Pampa Daily News from Pampa, Texas on June 18, 1972 · Page 5
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Pampa Daily News from Pampa, Texas · Page 5

Pampa, Texas
Issue Date:
Sunday, June 18, 1972
Page 5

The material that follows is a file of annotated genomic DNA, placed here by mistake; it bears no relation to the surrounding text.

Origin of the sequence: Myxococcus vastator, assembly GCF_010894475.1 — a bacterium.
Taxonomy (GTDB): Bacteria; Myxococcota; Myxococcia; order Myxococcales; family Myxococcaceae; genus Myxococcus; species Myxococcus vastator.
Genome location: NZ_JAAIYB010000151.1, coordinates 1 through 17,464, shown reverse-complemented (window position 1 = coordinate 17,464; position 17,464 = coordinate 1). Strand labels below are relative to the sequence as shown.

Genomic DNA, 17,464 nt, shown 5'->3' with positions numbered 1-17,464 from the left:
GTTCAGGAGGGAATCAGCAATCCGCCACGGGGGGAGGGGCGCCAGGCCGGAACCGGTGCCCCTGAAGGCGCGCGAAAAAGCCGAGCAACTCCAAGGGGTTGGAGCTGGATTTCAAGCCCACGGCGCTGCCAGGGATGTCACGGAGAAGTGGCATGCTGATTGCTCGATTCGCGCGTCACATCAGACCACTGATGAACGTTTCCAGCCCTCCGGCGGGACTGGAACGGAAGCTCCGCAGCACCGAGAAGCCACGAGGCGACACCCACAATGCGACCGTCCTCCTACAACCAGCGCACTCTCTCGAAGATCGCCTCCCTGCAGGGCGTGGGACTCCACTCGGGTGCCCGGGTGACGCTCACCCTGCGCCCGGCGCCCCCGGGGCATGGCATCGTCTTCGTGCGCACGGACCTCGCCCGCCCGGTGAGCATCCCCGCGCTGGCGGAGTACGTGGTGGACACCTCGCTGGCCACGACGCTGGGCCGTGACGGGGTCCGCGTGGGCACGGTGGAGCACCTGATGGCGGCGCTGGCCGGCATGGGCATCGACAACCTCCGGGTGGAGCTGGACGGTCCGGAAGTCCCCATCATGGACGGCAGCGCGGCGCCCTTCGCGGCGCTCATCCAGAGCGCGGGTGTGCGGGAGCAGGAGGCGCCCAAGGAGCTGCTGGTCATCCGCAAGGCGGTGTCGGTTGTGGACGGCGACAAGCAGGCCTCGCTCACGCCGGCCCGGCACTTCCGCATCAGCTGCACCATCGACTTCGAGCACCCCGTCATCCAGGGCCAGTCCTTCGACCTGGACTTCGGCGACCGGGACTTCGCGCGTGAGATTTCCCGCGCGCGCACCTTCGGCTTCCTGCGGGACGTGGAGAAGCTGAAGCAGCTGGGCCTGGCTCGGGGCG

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'I dio not know how TV you can ever y\ wake up in I \ the nftrninsrS^ in California y\ and be bored...'\ i 'I'm not quite sure how I wound up here...' proven , it works.' Ronald Reagan Is Alive And Gleaming in Sacramento SACRAMENTO, Calif.(NEA)—Ronald Reagan believes. Yes, he does. That California—supposed land of the crazy, ridiculous and kooky i his words) — works. And that he, Ronald Reagan, governor of the state of California, "can't conceive of people ever wanting to live any place else." • "I do not know how you can ever wake up in the morning in California," he says, "and be bored." His face gleams. It's a fresh after-shave gleam. Ronald Reagan looks good. We know that he is 61 years old and that he's got to do something to the slickly combed brown hair that's allowed just a trace of gray at the neatly clipped sideburns. But he's almost preserved out of the Hollywood of the 1930s — trim and springy and All-American except for the intrusion of wrinkles around the eyes. And he talks well. Not the jumbled syntax of a Dwight Eisenhower or the obfuscating phrases of a Richard Nixon. His clauses tie together in complete sentences. A beginning and an end. Whether you agree with them or not. "All the cliches of the past," he says, "—California is a good place if you're an orange—ignore the fact that California if it were a nation would rank seventh as an economic power in the whole world, with one of the six ahead of us being the United States itself, that only the United States owns more automobiles and telephones." This is his pitch, that he's the leader of the land of dune buggies and four-wheeled jeeps, from Sierra to shin- ing surf. So how come migration to this wonder haven has tailed off? "For people to say, 'Hey, California isn't growing people a million a year the way it was,' is like the fellow being surprised because the bucket's under the faucet and now the bucket's full and you can't get any more water in." Governor Reagan is sitting in his relatively small corner office in the state's Capitol, dark-panelled and k n i c k- knacky but tidy. You enter it through a \narrow antechamber with framed originals of comic strip characters on the walls — Winthrop by Dick Cavalli, Peanuts by Charlie Schulz. If there's any tension about Ronald Reagan, it's the way he twines and untwines his long fingers around a ball point pen as he shifts comfortably around his leather chair. There's no problem in getting him to talk. It's a political year, and the Republican party will not hold its convention in San Diego, in his state, as scheduled. "Actually, I don't think California could care less. The real hassle had nothing to do with California. It had to do with a Canadian who owns that arena. He irritated the convention committee: he wanted everything up to and including rebuilding the arena on a permanent basis. A place like Miami has those hotels that are haunted houses over the summer." There has been speculation about the vice-presidential candidate. Does the governor have any feelings about it? "Based on all indices, the President's own statement, I see no reason for a change. I think it's going to be Ted Agnew. I think it should be. Ted Agnew has revealed himself as more of a man on his own and more of a personality than most vice- presidents can do. I think he's been good for the party. I think he's a sound man. I certainly would have no hesitation if he were calling the shots." Where do the governor's own political plans lead? "I learned my lesson in '66. I was the strongest no-I- won't-run-for-governor man you ever saw. I did not believe I would ever seek public office. I'm still not quite sure how I wound up here. Knowing how wrong I was then in mv own mind, I'm just not going to say what I might feel in "74." Why was he wrong in his own mind? "For about 20 years, a large part of which I was an active working Democrat, I campaigned every campaign for candidates of my party. In between times I was on the mash-potato circuit speaking out on issues. 1 felt that was my way of serving. I was in an occupation where economically alone you didn't see any reason why you should leave a successful career in that business to switch to this. Frankly, it would be a hard thing to afford." After having been a lifelong Democrat, wasn't it philosophically wrenching to change his political doctrine late in life? "I don't think my doctrine has changed as much as the party. My family was Democratic and had been all their lives. I was a minority then in a diehard northern Illinois Republican town, Dixon, 90 miles out of Chicago. I have told the Republicans often that I don't see why we don't adopt the 1932 Democratic platform because it's never been used. Franklin D. Roosevelt ran on a ticket of reducing the size of the' federal government, reducing cost, returning constitutional rights to local government and individuals. All these things today would be foreign to the Democratic party. Republicans would feel right at home. "Look at the difference with regard to tax reform and so-called tax loopholes. This is the greatest hypocrisy Democrats utter. In spite of two Republican presidents in the last 40 years, neither one of whom, except for one two-year term under Eisenhower, had a Congress of his own persuasion, the Democrats have been running the show. Now if they really felt that seriously about tax loopholes, what the hell could have stopped them?" As the governor of 20 million people in the largest state in the union, and a long-time critic of government bureaucracy, has he been able to keep it down around him? "Yep. we've proven it works. For 10 years preceding my taking office, this state added 7,500 new em- ployes every year. That would mean by now we would have 30,000 more em- ployes than when I took office. We have 1,500 fewer. We didn't do it with layoffs or firings. We simply put a freeze on hiring replacements." (NEWSPAPER ENTERPRISE ASSN.) Official Says Energy Policy Among Top National Concern HOUSTON (API — One of President Nixon's chief advisors on petroleum says energy policy will rank in national concern as importantly as national security and foreign policy within five to 10 years. Brig. Gen. George A. Lincoln. director of the Office of Emergency Preparedness and chairman of the President's oil policy committee, says all current forecasts of the U.S. energy position show the situation is hazardous to national security. "A favorite projection for around 1980 is that half of our oil will be imported or approximately a quarter of our energy supply—our light, heat and transportation—will be imported," Lincoln said in discussing the nation's energy problems with oil and gas conservationists from 34 states. "We have dealt in the past with energy on an assumption of abundance," he said. "This assumption is no longer valid." He added that people, in some instances, can rightly blame the government while asking how the energy crisis came about. "In fact, but in hindsight, government should probably accept some blame in certain specific areas where policies stem from perhaps a decade ago and are only now being changed to meet realities—for example pricing of natural gas." he said. "Now when the crunch of scarcity begins to be apparent, we have compounded our difficulties by a too long delayed interest in environmental programs. These programs both increase demand for scarcer types of energy such as gas and tend to restrict domestic supply. This is illustrated by our problems in unlocking the energy resources of Alaska and the Outer Continental Shelf, and the inhibitions placed on our use of coal." Lincoln said prorationing trends in the form of arbitrary production now are developing in oil exporting countries and can be expected to increase. "The implications include a probably higher price of foreign oil and restricted supply with a consequent national security implication," he said. The exporting countries, he added, now have their own compact for pricing and for dealing with oil companies and oil consuming countries on such matters as ownership and sales. "The international oil picture has changed drastically in the last few years and the change foretells increasing hazards to our energy and national security,"he said. To All FATHERS: North Plaza Corpnado Center 665-2951 Happy fATHHl/ PAY MOBILE HOME Tiedown Service APPROVED MATERIALS REASONABLE RATES Writ* or Call B & K MOIILE HOME ANCHORING SEIVICE ASUPftY Iox2137 Hi. 665-4454 tampa, TOXM 7f06S Okla. Gas Reserves Reported OKLAHOMA CITY (API-A gas field boom, worth potentially many millions of dollars, is poised for take-off in a 10-county area of western Oklahoma and the Texas Panhandle. The Federal Power Commission in Washington holds the ignition key, an oil man says. If the boom gets started, and production is as hoped, the area could do a lot toward reducing a nationwide energy crisis. The area is the Deep Anadarko Basin which sprawls over eight counties in Oklahoma and two—Wheeler and Hemphill—in West Texas. Robert A. Hefner III, the foremost developer in the area, says the gas reserves in Deep Anadarko are from 35 trillion to 60 trillion cubic feet. Estimates have ranged as high as 100 trillion cubic feet. The problem, the Oklahoma City geologist says, is one word: finances. That's where the FPC holds the key, he says. Hefner, managing partner of the GMK Co. and Gasanadarko, Ltd., says the cost of drilling a well to 20,000 feet is from $1.5 million to $2 million. One well drilled in the Anadarko Deep Basin cost nearly *6 million to reach its total depth of 30,050 feet. The price of natural gas in interstate commerce, Hefner says, is 21 to 26 cents per 1,000 cubic feet. That isn't enough, he adds, to drill the ultra-deep wells that will reach the huge gas reserves. Members of the FPC decided in April to study a proposal for free-level gas prices which might bring it to 50 or 60 cents. Hefner doesn't expect a ruling until early next year, at least, until after this Novem- ber'selections. The hoped-for boom, if it finally goes, is expected to result in 500 wells initially with spac- ings from 1,000 to 1,400 acres apart. Hefner says one-third of the natural gas shortage forecast for the United States in 1975 could be eliminated through partial development of the Anadarko reserves. He recently told a U.S. Senate committee the undiscovered reserves total 35 trillion to 100 trillion cubic feet. If only 18 trillion to 20 trillion cubic feet of these reserves were developed, he said, a daily production rate of 3.5 billion cubic feet could be established with a 5,000-day proven reserve as backup. The basin is in a central part of the country which can reach more than half the nation's consumers with present or planned transmission facilities. One of the scheduled facilities is a $65 million transmission line across 300 miles of Oklahoma being built by Arkansas Louisiana Gas Co. Lincoln said the United States must turn its attention to the maximization of ultimate domestic production through improved although comparatively expensive recovery methods. He added there still is much room for improvement although 36 per cent of the oil in place is being extracted from the average domestic reservoir compared with only 10 per cent in 1935. He said it has been estimated improved recovery methods will open the way to extract 60 to 75 billion barrels of oil that cannot be recovered with existing methods. "With this country facing a severe energy shortage we can no longer afford the luxury of inefficient production methods." Firestone ttwpcopkdf* people TIRE SPECIALS No 20 20 IS 8 Size 750x20 8x17.5 G78x15 J78xl5 G78xl5 H78xl5 E78xl4 645x14 645x14 H78xl5 G78xl5 F78xl4 H78x14 775x15 775x14 650x13 178x15 700x15 750x16 825x20 900x20 Description Hi-Way Tread-Ui*d Hi-Way Tread Used Talc* Off Farm Spec Take Off Tak.-Off Take-Off Talw-Off Snow Tim Ui«d Tub* Type Bl.m 2 Strip* Blem 2 Strip* Bl*m Whit* Wall Uted Whit* Wall Ut*d Black Wall Uied Black Wall Ut«d Whit* Wall U»*d TUO Truck ••tread Tl10 Truck R*tr*ad letread Heavy Duty Tread ••tread Heavy Duty Tread letread Heavy Duty Tread Ea Ea S*t Ea Ea Ea Ea Set Set Ea Ea Ea Ea Ea Ea Ea Ea Ea Ea Ea Price 00 oo *85 00 00 *20 00 *15 00 *12 00 *24 00 33 $ 23 97 00 00 00 05 $24 84 $29 85 '23 120N. Gray Open Daily I a.m. to • p.m. Sal. to i p.m. Our Men In Military Service FT. HUACHUCA, Ariz.-Specialist 4 William A. Cameron, a legal clerk with headquarters and headquarters detachment, llth Signal Group, has been chosen the Ft. Huachuca Soldier of the Month for June. As the post's outstanding soldier, he will receive a $25 U.S. Savings Bond and a three-day pass. He will be the luncheon guest of the Sierra Vista Chamber of Commerce and the Tucson Trade Bureau. Merchants from the two cities will present him with gifts and gift certificates. The son of Mr. and Mrs. Dan B. Cameron, 2348 Duncan St., Pampa, Tex., he attended Northside High School, Ft. Smith Ark. He was graduated from North Texas State University in 1969 with a bachelor of science degree in business administration. Before coming into the Army in February 1971, he was a credit analyst with the 1st National Bank in Dallas. His current hobby is fishing, and his future plans include earning a masters degree in accounting from West Texas State University. He is married to the former Georgia Kreis of Pampa. The couple has two daughters, Julie, 2'.4, and Sarah, 2 months old. CHARLES E.SHELTON, JR. FT. POLK, La. Tex 665-8419 WILLIAM A. CAMERON ...soldier of the month (AHTNC)-Army Private Charles E. Shelton, Jr., 19, whose parents live in Lefors, Tex., recently completed eight weeks of basic training at the U. S. Army Training Center, Infantry, Ft. Polk, La. He received instruction in drill and ceremonies, weapons, map reading, combat tactics, military courtesy, military justice, first aid, and army history and traditions. Pvt. Shelton received his training with Company B of the 2nd Brigades 4th Battalion. He is a 1971 graduate of Lefors High School. JOHNNY L. ROWLEY USS VALCOUR (FHTNC)-Navy Steward Apprentice Johnny L. Rowley, son of Mr. and Mrs. J. E. Rowley of Canadian, Tex., has completed a near-7000 mile good will cruise to the island cities of Port Louis, Mauritius and Victoria in the Indian Ocean aboard the USS Valcour, flagship for the commander of U.S. Middle East Forces, homeported in the Persian Gulf. K1MH.WALLIS SAN DIEGO (FHTNC)—Navy Airman Kim H. Wallis. husband of the former Miss Frankie N. LaRue of 1046 S. Faulkner. Pampa, Tex., graduated from recruit training at the Naval Training Center at San Diego. BOATING ON WHEELS AUSTIN, Tex. (AP) - The Texas Parks and Wildlife Department will request $108,724 in federal funds for a boating safety program which will include mobile presentations for 818 Texas secondary schools. The money is Texas' share of a ?3 million appropriation for 1972 under the Federal Boat Safety Act of 1971. Texas is slated to receive ?217,812 for the program in 1973. The mobile project will send five instructors to the schools in vans with appropriate equipment for conducting boat safety instruction programs. SERVICEMAN'S SPECIAL ONE YEAR FOR $ 9.95 A SAVING OF $ 11.05 Our men from Gray and the area counties who are in the Service nave a special meaning for us folks back home; therefore we would like to keep them informed of the latest developments in the news while they are away serving their country. Let us keep your man informed for $ 9.95 a year. Newspapers are mailed everyday from Pampa, Texas Post Office to anywhere in the United States or through the military Post Offices overseas. Box 2198 Pampa Daily News 669-2525 _ Service I Name Number I Address City State 1 I I I ^P • • I Send '9.95 in check or money order to Pampa Daily News, Box I • 2198, Attn: Circulation Dept. Pampa, Texas 79065. I